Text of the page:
Wanted: Cat Owners Whose Pets Walk on The Wild Side

Wanted: Cat Owners Whose Pets Walk on The Wild Side

At the University of Exeter we’re carrying out research to help cat owners reduce the amount of wildlife their pets catch, without compromising cat health and welfare. This spring, we’re conducting a big experiment – and we need your help! We’re looking for cat owners in south-west England, whose cats regularly hunt wildlife, to become researchers and help us find solutions to the tricky problem of carnivorous kitties. 

Credit: Helgi Halldórsson

Cats vary in the amount they hunt, with some catching multiple birds and small mammals every week, while many others stay indoors or rarely lift a predatory paw. With up to 11 million cats in the UK, some conservationists are nevertheless concerned about the effect even a minority of hunting cats might have on wildlife, especially declining species like house sparrows.

In a recent study, we found that while many cat owners dislike their feline companions’ compulsion to catch wildlife, they were also unsure how best to manage hunting. Some participants were particularly concerned about their cats killing birds and were looking for effective and practical ways to limit this behaviour without resorting to keeping cats indoors, something a lot of owners were uncomfortable with.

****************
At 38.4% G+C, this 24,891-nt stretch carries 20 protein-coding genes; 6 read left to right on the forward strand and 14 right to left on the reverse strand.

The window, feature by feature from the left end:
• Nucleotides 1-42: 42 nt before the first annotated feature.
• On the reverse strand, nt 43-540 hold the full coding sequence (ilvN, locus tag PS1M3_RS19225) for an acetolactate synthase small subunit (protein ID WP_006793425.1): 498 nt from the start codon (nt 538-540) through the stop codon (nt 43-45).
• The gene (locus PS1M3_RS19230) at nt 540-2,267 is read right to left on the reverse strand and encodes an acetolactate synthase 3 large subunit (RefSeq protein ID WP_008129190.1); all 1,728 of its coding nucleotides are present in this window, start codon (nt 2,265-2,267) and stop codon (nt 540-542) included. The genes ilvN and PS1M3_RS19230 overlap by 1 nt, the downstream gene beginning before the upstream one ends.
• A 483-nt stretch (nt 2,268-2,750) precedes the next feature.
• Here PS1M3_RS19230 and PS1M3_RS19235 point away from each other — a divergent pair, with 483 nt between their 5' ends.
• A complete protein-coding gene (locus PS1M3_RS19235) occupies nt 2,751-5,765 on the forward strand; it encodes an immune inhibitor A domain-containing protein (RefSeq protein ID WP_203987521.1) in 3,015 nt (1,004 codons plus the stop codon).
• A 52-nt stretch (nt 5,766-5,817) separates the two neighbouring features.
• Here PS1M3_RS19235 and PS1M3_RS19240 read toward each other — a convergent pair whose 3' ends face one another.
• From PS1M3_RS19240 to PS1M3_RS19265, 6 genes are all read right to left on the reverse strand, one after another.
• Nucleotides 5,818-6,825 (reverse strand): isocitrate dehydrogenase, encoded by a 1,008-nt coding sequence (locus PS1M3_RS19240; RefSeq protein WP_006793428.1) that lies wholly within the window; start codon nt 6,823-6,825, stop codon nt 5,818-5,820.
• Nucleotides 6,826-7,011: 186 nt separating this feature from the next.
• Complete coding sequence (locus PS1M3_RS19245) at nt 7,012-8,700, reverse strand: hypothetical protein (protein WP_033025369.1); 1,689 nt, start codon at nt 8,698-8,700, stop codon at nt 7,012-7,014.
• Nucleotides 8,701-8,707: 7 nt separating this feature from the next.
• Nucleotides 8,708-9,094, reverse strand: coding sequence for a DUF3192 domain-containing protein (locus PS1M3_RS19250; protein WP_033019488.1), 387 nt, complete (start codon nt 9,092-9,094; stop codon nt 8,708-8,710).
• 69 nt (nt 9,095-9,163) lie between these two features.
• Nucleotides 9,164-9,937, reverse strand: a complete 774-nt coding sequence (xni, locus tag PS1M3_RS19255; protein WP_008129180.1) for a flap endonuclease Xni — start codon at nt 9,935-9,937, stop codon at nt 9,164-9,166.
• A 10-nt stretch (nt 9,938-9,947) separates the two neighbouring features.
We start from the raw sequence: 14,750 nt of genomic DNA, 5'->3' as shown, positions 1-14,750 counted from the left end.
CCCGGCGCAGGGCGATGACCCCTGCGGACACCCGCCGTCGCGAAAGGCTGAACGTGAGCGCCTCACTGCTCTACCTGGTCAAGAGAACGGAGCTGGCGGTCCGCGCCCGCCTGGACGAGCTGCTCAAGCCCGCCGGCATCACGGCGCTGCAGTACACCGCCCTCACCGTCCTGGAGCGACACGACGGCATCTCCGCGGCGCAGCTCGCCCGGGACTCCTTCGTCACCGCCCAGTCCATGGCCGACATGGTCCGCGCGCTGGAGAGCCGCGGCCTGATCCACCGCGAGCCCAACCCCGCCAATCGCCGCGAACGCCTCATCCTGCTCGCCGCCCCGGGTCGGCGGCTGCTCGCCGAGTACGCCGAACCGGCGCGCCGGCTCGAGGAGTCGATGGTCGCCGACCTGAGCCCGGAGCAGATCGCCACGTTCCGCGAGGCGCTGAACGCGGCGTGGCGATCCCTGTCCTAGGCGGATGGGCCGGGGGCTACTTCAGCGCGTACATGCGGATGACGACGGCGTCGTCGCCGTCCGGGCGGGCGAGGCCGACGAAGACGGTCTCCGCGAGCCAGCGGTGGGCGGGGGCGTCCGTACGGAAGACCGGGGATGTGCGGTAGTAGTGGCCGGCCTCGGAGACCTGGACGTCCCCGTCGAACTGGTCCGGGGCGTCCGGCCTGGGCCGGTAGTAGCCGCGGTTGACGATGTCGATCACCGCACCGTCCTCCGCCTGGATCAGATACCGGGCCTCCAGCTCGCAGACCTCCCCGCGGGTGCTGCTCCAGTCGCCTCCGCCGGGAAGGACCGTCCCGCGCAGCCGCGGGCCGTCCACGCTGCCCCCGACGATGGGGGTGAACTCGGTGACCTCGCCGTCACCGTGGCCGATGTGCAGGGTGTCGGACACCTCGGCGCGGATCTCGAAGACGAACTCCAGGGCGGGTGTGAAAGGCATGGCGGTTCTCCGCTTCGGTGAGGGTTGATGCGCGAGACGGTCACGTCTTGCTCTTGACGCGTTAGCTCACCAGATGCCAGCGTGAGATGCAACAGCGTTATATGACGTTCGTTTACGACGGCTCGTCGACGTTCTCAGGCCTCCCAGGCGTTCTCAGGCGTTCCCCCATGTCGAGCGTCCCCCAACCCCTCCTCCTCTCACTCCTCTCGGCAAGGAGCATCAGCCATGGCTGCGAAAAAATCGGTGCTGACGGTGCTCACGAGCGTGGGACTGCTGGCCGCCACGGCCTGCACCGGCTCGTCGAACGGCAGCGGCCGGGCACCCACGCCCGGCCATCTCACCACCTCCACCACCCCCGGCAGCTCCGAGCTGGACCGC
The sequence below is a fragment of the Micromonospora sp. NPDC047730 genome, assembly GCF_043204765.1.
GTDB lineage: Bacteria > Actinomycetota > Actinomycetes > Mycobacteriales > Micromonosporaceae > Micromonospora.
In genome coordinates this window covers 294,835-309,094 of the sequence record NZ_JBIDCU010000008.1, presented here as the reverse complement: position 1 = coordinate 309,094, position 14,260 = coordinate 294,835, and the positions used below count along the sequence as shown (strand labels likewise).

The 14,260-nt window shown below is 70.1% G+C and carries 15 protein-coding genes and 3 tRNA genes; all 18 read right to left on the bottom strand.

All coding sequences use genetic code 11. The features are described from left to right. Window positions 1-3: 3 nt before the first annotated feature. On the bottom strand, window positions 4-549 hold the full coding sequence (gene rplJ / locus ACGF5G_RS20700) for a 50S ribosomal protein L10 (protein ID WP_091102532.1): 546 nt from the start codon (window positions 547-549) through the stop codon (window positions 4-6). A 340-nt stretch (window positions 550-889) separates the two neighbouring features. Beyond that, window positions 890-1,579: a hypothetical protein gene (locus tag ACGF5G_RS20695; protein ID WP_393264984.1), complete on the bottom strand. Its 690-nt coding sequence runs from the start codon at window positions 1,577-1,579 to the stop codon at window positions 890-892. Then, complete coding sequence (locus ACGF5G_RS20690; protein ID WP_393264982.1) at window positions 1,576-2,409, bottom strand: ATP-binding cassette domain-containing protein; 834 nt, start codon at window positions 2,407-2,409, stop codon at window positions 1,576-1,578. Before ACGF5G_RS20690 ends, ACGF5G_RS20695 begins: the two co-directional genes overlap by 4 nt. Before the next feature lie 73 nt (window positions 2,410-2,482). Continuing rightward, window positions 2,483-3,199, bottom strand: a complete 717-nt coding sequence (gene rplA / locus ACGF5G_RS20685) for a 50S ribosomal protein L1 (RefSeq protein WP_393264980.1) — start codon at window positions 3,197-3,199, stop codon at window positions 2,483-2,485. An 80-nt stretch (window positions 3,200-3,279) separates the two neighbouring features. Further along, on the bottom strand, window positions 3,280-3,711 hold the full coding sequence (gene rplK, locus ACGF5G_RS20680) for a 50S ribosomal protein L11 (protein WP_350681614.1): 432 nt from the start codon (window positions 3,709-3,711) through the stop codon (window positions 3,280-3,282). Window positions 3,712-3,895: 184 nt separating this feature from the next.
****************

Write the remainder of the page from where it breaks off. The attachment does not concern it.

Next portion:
Credit: Martina Cecchetti

Cat-owning volunteers can contribute to our spring study in a number of ways.  They will be asked to keep a basic log of the prey their cats return with, and some will track their cat’s movements using GPS collars, as seen on TV’s Secret Life of Cats. We’ll then be asking most volunteers to test one of a range of practical techniques designed to reduce hunting, some of which can also improve their cat’s health and welfare. These techniques include giving the cats colourful patterned collars that make them conspicuous to birds, fitting existing collars with deterrents such as bells, upgrading their pet’s diets and introducing so-called puzzle feeders as a different way of providing food. We’ll also be running online working groups for our participants to share and discuss their experiences of the experiment.

Guidance and all equipment will be provided, and all methods employed will be approved by our Project Advisory Group, which includes representation from International Cat Care and the RSPCA.

Credit: Sarah Crowley

Cat owners from Bristol, Cornwall, Devon, Dorset or Somerset (UK) can sign up here:


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One thought on “Wanted: Cat Owners Whose Pets Walk on The Wild Side

  1. weggieboy says:

    Cat deprivation of wild small animals is well known, of course, and I’m not sure what needs to be studied here. The main thing that needs to be done is train cat owners to get over the notion it is a good idea to let their cats run wild…because they WILL be cats and they WILL decimate birds, hedgehogs, and a variety of other wildlife is allowed out unsupervised. Sorry for the sermon, but I’d bet mlost of these free range cats are unspayed or neutered, too, and their kittens are regularly adding to the problem of over-filled animal shelters, the problem of doing anything with feral kittens, and a host of other problems we seem unwilling to acknowledge are humnan-made. (Good thing I live thousands of miles from Hyde Park! LOL!)

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